Neutrino Physics with Low-Temperature Detectors
- First Online:
- Cite this article as:
- Giuliani, A. J Low Temp Phys (2012) 167: 991. doi:10.1007/s10909-012-0576-9
- 131 Downloads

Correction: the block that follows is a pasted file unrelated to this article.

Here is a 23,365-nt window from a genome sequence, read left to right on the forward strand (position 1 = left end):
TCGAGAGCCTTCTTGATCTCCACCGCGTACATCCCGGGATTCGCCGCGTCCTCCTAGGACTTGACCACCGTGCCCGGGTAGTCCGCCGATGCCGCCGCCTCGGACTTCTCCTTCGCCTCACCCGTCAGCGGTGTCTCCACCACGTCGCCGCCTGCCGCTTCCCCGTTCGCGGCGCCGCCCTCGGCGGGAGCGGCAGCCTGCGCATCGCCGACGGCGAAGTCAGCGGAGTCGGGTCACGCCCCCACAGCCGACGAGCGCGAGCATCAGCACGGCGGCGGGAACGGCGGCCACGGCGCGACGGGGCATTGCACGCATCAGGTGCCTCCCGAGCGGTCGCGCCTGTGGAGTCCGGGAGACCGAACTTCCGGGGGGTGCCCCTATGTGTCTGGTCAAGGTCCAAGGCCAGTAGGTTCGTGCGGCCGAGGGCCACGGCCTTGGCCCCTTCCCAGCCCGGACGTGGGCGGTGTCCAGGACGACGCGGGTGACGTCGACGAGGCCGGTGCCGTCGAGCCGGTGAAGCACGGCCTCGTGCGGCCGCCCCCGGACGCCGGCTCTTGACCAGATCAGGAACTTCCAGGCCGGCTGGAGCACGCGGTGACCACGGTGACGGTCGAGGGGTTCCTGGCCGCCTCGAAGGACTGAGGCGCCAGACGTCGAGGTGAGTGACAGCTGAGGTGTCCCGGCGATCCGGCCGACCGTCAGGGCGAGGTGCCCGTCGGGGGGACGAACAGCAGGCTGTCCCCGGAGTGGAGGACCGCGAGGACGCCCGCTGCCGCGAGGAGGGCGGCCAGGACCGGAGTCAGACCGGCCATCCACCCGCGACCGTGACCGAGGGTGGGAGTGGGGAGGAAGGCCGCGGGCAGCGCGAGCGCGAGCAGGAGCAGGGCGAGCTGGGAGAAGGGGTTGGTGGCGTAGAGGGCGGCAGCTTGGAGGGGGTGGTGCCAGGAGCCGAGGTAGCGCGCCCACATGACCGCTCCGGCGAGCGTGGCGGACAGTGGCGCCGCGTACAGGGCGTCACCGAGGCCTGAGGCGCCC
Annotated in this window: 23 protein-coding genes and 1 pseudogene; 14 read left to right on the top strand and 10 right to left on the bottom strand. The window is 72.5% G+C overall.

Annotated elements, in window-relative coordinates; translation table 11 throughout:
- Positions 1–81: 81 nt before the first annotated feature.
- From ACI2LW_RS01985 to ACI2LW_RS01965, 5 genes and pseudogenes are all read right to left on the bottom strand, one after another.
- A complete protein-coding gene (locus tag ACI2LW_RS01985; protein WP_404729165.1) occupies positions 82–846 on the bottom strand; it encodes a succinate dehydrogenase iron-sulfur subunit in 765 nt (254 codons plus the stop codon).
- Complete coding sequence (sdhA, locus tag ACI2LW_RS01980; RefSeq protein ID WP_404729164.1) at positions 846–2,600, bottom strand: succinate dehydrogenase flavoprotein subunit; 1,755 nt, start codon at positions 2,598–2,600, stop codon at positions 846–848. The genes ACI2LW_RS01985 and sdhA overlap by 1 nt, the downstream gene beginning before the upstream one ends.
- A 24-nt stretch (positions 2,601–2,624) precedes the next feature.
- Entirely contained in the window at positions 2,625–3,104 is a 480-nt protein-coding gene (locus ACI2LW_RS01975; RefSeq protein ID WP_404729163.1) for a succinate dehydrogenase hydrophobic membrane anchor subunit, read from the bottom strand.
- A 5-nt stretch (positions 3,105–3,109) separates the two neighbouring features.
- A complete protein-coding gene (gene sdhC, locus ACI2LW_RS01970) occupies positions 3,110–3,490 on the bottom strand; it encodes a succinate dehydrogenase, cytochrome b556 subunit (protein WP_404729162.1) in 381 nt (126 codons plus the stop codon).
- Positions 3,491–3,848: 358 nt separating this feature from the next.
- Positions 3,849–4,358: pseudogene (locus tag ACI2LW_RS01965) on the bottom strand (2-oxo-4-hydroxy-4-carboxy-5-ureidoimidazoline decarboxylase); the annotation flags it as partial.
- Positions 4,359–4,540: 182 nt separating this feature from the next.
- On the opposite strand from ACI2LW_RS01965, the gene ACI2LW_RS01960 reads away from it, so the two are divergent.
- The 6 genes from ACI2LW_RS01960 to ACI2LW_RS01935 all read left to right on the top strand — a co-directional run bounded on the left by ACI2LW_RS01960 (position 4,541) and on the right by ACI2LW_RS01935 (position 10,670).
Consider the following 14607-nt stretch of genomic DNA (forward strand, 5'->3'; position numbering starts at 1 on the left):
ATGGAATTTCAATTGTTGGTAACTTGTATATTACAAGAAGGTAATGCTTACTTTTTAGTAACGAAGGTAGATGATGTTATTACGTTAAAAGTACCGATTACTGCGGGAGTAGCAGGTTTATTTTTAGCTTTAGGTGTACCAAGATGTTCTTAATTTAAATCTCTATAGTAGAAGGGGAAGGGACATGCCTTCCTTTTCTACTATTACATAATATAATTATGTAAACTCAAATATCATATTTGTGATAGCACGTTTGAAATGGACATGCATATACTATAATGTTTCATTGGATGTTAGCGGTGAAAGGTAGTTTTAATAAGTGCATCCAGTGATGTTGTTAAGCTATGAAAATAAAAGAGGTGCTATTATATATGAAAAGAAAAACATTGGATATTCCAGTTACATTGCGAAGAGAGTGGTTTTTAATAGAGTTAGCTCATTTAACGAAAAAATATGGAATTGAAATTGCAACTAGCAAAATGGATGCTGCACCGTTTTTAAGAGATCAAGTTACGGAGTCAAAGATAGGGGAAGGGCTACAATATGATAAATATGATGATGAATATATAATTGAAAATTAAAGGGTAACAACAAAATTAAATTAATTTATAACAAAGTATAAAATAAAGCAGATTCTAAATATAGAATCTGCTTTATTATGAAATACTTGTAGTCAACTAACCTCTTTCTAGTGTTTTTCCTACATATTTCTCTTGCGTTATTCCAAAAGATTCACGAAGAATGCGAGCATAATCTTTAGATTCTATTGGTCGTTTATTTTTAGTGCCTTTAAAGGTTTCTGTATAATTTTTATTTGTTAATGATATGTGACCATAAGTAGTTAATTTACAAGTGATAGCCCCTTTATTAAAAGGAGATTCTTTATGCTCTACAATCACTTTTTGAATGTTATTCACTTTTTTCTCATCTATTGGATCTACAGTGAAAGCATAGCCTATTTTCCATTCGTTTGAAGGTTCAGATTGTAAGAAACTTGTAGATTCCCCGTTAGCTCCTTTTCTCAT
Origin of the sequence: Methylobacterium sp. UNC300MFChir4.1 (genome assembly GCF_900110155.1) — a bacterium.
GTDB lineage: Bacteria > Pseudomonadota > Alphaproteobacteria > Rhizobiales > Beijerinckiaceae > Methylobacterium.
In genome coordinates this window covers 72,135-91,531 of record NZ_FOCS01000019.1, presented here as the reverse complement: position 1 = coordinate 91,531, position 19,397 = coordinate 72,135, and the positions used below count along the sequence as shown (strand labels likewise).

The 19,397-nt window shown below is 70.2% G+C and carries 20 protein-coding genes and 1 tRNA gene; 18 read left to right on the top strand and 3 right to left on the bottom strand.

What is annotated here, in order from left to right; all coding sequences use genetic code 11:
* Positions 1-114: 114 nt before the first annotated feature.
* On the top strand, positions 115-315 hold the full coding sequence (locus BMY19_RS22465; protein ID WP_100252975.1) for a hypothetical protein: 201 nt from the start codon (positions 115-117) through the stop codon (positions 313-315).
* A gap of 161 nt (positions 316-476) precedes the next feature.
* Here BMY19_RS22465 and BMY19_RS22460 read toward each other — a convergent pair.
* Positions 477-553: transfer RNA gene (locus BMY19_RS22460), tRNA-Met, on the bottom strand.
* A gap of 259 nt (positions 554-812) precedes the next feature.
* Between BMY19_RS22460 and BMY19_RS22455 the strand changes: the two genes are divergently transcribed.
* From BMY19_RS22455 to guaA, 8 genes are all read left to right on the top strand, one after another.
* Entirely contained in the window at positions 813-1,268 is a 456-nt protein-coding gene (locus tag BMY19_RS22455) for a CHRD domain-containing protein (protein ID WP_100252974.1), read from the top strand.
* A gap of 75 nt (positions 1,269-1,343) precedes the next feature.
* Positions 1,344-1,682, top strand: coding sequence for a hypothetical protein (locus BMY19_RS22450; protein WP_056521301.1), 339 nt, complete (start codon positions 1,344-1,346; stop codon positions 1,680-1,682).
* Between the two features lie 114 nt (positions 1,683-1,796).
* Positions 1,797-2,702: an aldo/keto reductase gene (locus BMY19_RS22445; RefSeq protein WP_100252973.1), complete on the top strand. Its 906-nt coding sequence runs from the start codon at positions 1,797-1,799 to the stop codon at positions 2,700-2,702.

In the last years, neutrino physics has provided exciting discoveries that for the first time have cracked the solid building of the Standard Model. However, many mysteries remain, and prospects are even more appealing. Low temperature detectors can give fundamental contributions to this field. They already play a major role in the study of neutrinoless double beta decay, a rare nuclear process that can ascertain if neutrino is a self-conjugate elementary fermion and fix its mass scale. Cuoricino, a project based on macro-bolometers, is the most sensitive double-beta-decay search in the world together with the much debated Heidelberg–Moscow experiment. CUORE, its natural continuation, is one of the most promising experiments under construction or commissioning, capable to start to attack the so-called inverted hierarchy region of the neutrino mass pattern. Several ideas based on low-temperature detectors (among which the simultaneous detection of phonon and scintillation light) are among the most promising approaches for next-generation experiments, capable to cover fully the inverted hierarchy region. In other sectors of neutrino physics, like the direct measurement of the neutrino mass in the MARE and ECHO projects or the detection of coherent neutrino-nucleus elastic scattering, low temperature detectors look less mature scientifically. However, they remain extremely promising devices to address these very challenging searches.